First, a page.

Please use this identifier to cite or link to this item:
Strategies for activating language practices and participation in a multilingual community: Results and challenges
|Title:||Strategies for activating language practices and participation in a multilingual community: Results and challenges|
|Authors:||De Korne, Haley|
Pérez Báez, Gabriela
|Issue Date:||12 Mar 2015|
|Description:||In Isthmus Zapotec (IZ) communities in Oaxaca, Mexico, the youths' language repertoires are increasingly dominated by Spanish, although many develop passive competencies in IZ through exposure among adult and elder generations. A program promoting the active intergenerational use of IZ has been developed as part of a large lexical documentation effort with a botany subcomponent. Beginning in 2012, this program has, from the outset, included community participation, retention of research results, and creation of learning materials, leading to an on-going effort to facilitate a year-long program of language learning opportunities. |
In this paper we describe strategies adopted to encourage active IZ use both within and around the documentation project. We present results of these approaches and argue that attention to language practices among all participants in revitalization and documentation initiatives is an important step towards improved program planning. Strategies within the program include privileging IZ in the research instruments and practices, and scaffolding language teaching through the creation of interdisciplinary workshops for children. The language practices of program participants resulting from these strategies are reported through analysis of recordings, ethnographic observation and interview data. Strategies outside the program activities include dissemination of bilingual learning materials and outreach to schools and cultural centers. Results are presented based on quantitative dissemination measures as well as ethnographic and interview data.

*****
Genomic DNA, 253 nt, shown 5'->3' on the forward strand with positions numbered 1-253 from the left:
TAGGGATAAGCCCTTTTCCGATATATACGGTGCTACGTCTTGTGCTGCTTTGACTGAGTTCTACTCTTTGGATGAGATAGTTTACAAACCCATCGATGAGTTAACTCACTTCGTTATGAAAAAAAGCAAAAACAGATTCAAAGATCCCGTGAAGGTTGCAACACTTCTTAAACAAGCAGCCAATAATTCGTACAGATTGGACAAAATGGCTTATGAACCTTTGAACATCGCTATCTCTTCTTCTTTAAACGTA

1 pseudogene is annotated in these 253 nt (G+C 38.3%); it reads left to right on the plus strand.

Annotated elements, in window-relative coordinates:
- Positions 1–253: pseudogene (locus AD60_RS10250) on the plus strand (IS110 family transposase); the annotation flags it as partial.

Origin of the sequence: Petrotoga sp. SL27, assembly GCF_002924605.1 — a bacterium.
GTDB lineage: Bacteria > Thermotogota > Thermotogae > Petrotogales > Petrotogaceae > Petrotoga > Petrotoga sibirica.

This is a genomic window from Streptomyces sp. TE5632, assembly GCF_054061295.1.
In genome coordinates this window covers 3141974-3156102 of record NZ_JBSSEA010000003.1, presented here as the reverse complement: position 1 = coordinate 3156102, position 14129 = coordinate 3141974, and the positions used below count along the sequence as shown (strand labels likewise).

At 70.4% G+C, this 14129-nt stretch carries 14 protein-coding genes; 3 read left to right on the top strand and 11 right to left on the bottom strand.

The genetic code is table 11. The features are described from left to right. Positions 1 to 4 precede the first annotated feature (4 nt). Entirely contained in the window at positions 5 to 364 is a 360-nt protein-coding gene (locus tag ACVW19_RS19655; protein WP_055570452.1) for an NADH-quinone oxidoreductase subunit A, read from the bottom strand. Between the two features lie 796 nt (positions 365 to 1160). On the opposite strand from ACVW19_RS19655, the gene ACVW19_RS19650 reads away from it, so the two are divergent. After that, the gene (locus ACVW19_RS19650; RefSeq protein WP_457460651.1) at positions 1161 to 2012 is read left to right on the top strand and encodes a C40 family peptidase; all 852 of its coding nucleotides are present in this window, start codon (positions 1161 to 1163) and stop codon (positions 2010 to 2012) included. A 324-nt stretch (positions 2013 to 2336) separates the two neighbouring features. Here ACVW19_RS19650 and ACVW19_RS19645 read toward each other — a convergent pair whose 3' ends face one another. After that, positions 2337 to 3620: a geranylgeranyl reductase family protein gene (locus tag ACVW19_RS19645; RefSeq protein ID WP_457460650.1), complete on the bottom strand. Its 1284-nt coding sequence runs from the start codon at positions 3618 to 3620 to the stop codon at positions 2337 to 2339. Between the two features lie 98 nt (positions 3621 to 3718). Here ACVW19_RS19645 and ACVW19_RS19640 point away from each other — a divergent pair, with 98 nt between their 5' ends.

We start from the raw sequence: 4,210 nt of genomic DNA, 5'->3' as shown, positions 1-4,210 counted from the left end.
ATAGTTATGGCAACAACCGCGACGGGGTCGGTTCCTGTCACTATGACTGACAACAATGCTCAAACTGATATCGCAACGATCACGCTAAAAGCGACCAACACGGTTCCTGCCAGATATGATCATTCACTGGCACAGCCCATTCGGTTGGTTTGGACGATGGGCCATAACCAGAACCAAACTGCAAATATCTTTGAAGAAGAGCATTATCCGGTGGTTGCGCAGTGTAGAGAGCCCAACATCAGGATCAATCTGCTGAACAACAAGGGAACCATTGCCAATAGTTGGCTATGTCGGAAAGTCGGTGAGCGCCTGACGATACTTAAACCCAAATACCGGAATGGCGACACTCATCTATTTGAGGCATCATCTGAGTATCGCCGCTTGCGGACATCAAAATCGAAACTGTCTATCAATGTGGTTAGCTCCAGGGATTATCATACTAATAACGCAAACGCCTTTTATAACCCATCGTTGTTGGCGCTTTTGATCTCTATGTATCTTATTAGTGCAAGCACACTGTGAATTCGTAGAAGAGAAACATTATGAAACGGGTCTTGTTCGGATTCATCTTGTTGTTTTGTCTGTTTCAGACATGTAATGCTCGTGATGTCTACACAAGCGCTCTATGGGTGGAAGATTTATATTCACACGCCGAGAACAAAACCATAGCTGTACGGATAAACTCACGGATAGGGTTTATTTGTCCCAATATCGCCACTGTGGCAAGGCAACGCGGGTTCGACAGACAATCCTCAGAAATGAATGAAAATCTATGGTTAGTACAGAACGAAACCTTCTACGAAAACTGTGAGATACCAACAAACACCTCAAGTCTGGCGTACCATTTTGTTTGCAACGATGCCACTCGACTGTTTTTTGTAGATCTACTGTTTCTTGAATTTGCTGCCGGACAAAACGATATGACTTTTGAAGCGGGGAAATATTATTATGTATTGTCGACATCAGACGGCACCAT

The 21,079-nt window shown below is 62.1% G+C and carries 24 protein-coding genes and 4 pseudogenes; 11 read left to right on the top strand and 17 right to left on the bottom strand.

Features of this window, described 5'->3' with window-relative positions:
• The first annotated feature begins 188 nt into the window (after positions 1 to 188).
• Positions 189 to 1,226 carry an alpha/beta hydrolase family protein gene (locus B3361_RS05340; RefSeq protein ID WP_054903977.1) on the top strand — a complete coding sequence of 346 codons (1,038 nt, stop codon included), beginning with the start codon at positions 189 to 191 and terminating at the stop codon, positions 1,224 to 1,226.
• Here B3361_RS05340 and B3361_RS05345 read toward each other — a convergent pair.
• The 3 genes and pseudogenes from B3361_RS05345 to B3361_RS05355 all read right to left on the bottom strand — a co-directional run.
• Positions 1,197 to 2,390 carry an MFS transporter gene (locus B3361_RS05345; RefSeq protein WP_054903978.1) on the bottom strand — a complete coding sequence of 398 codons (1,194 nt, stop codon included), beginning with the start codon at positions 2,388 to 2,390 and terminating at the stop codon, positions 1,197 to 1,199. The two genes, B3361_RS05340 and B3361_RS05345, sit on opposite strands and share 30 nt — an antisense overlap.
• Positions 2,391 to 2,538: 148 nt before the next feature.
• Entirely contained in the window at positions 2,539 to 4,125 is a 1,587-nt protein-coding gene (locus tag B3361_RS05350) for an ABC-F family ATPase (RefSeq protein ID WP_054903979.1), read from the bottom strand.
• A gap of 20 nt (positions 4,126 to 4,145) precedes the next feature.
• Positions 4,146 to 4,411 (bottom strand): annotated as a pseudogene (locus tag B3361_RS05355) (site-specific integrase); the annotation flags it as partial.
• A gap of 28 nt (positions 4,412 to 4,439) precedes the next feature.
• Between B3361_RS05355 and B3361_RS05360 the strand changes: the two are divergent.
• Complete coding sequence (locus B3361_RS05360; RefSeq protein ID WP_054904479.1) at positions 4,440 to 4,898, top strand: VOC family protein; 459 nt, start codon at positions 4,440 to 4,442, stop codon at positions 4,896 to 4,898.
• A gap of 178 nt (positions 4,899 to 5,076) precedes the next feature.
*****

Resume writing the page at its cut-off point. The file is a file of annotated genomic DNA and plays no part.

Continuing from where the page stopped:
We discuss how opportunities and motivations for speaking, comprehending, reading and/or writing IZ were created among participants, including the team of facilitators consisting of speakers with varying degrees of language competence, the student participants in education initiatives, outside researchers, and the wider community. Examples include speakers engaging more actively with text and intergenerational communication, passive bilinguals producing language in both spoken and written forms, and Spanish-dominant bilinguals using IZ in new domains. We also explain that the use of IZ has extended to outside researchers through their use of research tools in IZ and that the public visibility of the program has led at least some local residents to take notice of the relevance of IZ. We conclude with a discussion of the on-going challenges in making these program-induced shifts in language practice more significant and sustainable. As a series of leveled workshops are developed, current language practices will be considered as a base for new strategies aiming to maximize IZ use while drawing on the participation and varying competencies of all participants.
|Rights:||Creative Commons Attribution-Noncommercial-Share Alike 3.0 Unported|
|Appears in Collections:||4th International Conference on Language Documentation and Conservation (ICLDC)|
Please contact firstname.lastname@example.org if you need this content in an alternative format.
Items in ScholarSpace are protected by copyright, with all rights reserved, unless otherwise indicated.